On February 10, 2014, the IFF and friends made a field trip to the Google office in Venice, CA, to visit our exhibition there. Titled “Making Space”, the exhibit showcased works developed at the IFF during our major Making Space mathematics and aesthetics project in 2013. Included in the Google show were large-scale sculptures of business card origami, tiny beaded Platonic solids, geometric bamboo stick things, and other enigmatic spatial structures. The pieces looked terrific in the Google space and we thank program manager Max Maxwell for spearheading Google Venice’s innovative arts program. Works featured in the exhibition were by Jake Dotson, Jesse Dotson, Christina Simons, David Orozco, Kathryn Harris, Corrine Cascioppo and Margaret Wertheim. The business card origami sculptures on display built-on and extended original research by engineer Dr. Jeannine Mosely, a pioneer in the field of mathematical paper folding or origami sekkei. Seen below are photos of the elegant installation.
Vistors to the IFF’s Making Space exhibition at Google, Venice CA. At left is David Orozco’s lattice-like tower, and at far right is a cubic lattice by Jake Dotson.
During the course of the IFF’s Making Space project in 2013, visitors to our gallery were introduced to the techniques of business card origami pioneered by Dr. Jeannine Mosely in order to build material models of fractals. Using 60,000 specially designed, brilliantly colored cards, participants were invited to experiment and develop new structures of their own. It quickly became evident that some participants had a special knack for these techniques and a new taxonomy of business card “species” began to evolve. David Orozco developed an innovative method for constructing lattice-like towers; Jake Dotson started exploring folding techniques based on pyramidal rather than cubic geometries; Jesse Dotson (his younger brother) worked out how to make spherical forms resembling armillary spheres. Inspired by a structure on a geometry website Christina Simons developed a lovely module based on a truncation of the cube that can be fitted together in a crystalline space-filling lattice.
Dr. Mosely’s original techniques had been designed to create three-dimensional fractals, but the IFF’s Margaret Wertheim, encouraged people to also think about two-dimensional forms. Margaret and Christina completed a grid of the nine two-dimensional layers of a Level Two Mosely Snowflake fractal, highlighting the graphic internal anatomy of this self-similar structure. Other participants started to explore in 2D and Tracy Tynan surprised us with a rendition of a Peono space-filling curve. Jesse Dotson constructed a hexagonal tiling network that made excellent use of our “swirly” patterned cards, while Corrine Cascioppo made a model of the famous “infinity” knot, a mathematical form that has resonance in Tibetan Bhuddism.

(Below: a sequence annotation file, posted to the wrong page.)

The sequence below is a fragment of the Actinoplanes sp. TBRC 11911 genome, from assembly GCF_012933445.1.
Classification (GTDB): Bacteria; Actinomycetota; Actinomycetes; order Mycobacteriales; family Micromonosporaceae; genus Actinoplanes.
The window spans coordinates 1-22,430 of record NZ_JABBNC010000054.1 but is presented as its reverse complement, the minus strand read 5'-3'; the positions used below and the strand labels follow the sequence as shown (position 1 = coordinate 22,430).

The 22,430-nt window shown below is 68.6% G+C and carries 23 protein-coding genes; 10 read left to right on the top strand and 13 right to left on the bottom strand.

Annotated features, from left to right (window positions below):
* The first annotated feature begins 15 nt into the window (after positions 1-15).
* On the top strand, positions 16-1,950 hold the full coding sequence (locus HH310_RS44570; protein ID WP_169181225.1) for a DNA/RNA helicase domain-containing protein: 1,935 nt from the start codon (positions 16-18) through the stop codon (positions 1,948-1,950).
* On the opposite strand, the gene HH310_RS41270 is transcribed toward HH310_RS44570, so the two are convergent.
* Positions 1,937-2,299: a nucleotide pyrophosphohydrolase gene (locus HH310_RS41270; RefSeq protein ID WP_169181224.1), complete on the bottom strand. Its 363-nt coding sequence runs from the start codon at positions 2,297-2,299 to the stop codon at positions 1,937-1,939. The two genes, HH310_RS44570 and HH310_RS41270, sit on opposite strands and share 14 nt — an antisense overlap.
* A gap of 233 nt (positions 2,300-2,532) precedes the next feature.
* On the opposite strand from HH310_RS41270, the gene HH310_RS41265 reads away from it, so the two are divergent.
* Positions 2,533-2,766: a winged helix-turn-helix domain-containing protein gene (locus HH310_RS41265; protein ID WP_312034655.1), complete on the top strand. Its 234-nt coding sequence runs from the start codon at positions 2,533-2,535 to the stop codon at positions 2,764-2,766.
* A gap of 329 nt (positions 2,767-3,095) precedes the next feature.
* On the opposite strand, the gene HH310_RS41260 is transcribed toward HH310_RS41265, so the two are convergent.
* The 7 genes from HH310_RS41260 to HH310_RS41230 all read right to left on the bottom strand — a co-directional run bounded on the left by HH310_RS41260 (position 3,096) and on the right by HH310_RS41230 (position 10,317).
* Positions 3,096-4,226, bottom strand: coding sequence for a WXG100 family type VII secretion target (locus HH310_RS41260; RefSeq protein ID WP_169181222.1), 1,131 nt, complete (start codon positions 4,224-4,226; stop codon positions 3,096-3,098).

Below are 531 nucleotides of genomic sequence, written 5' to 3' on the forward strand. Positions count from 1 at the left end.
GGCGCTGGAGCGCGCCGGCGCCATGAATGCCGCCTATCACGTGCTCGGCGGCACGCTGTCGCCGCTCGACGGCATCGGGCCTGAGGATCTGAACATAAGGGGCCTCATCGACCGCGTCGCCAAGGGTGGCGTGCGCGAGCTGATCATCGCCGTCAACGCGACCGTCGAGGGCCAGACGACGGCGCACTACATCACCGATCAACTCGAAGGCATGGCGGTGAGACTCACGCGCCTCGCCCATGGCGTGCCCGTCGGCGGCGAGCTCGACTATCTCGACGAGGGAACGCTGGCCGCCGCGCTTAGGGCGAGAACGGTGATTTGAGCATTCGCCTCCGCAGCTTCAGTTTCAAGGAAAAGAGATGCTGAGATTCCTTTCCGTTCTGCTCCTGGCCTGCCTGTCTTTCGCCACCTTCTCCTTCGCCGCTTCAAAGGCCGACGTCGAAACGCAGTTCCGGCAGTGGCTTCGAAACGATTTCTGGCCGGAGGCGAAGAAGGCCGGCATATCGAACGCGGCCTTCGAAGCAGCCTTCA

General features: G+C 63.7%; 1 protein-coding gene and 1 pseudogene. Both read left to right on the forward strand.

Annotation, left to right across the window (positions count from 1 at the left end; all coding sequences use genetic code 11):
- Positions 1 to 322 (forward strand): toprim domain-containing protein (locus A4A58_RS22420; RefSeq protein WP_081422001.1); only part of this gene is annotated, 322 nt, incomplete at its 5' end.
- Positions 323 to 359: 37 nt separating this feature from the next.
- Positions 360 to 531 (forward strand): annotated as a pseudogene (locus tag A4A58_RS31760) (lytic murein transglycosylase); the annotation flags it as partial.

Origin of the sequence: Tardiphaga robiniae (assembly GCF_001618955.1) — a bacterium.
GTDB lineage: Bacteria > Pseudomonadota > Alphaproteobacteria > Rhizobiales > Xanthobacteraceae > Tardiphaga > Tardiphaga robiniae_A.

Christina Simons places another atomic module into her molecular origami structure. Each atomic unit here is a truncated cube so the balls fill space in a crystalline lattice.
Included in the Google exhibition also were two vitrines of small beaded mathematical structures made by San Diego artist Kathryn Harris. As part of the Making Space project in 2013 Kathryn conducted a workshop at the IFF showing us how to make Platonic solids from bugle beads and wire. For the Google show she constructed a complete set of the 5 perfectly regular Platonic solids and a set of the 13 semi-regular Archimedean solids. These tiny forms are a delightful invocation of geometric objects that have engaged philosophers and mathematicians attention for thousands of years. The Platonic solids – though named after Plato (who associated them with the five basic elements) – were known to neolithic peoples; the oldest objects that show us these forms are a series of stone balls whose surfaces are inscribed with the network structure of each solid. Found in Scotland, they date back more than 4000 years. Kathryn’s work carries forward this ancient lineage of math and material design.
Kathryn Harris’s eades representations of the 5 Platonic solids (left) and the 13 Archimedean solids (right).
Making Space exhibition at Google. At left are two Level Two Mosely Snowflake Sponge fractals, folded by Christina Simons and Margaret Wertheim, from an original design by Dr. Jeannine Mosely. At right are some of the nine topographic layers which make up these three-dimensional structures. By revealing each layer, one gets a visceral, graphic sense of the fugue-like repetition of crosses and rings that make up these forms. Thes basic architectural motifs are repeated at every level of the fractal’s anatomy.
At right, Jake Dotson’s cubic lattice and, hanging above, his origami module embedded in a cubic lattice of bamboo sticks. This structure is a prelude to the many paper-and-stick things that Jake would develop during his Science + Art Residency at the Institute For Figuring in Fall 2013.
Nine topographic layers of the Level Two Mosely Snowflake Fractal.
Jesse Dotson with his hexagonal tiling structures and his “armillary sphere”. At left is David Orozco’s tower and three linked Level One Menger Sponge fractals by Margaret Wertheim.
Close-up of two Level Two Mosely Snowflake fractals at the Google exhibition, showcasing the elegant business cards that were designed for the IFF’s Making Space project by Cindi Kusuda and Margaret Wertheim. Fractals folded by Christina Simons and Margaret Wertheim, from an original design by Dr. Jeannine Mosely.
The 13 Archimedian solids, realized in wire and bugle beads, by Kathryn Harris.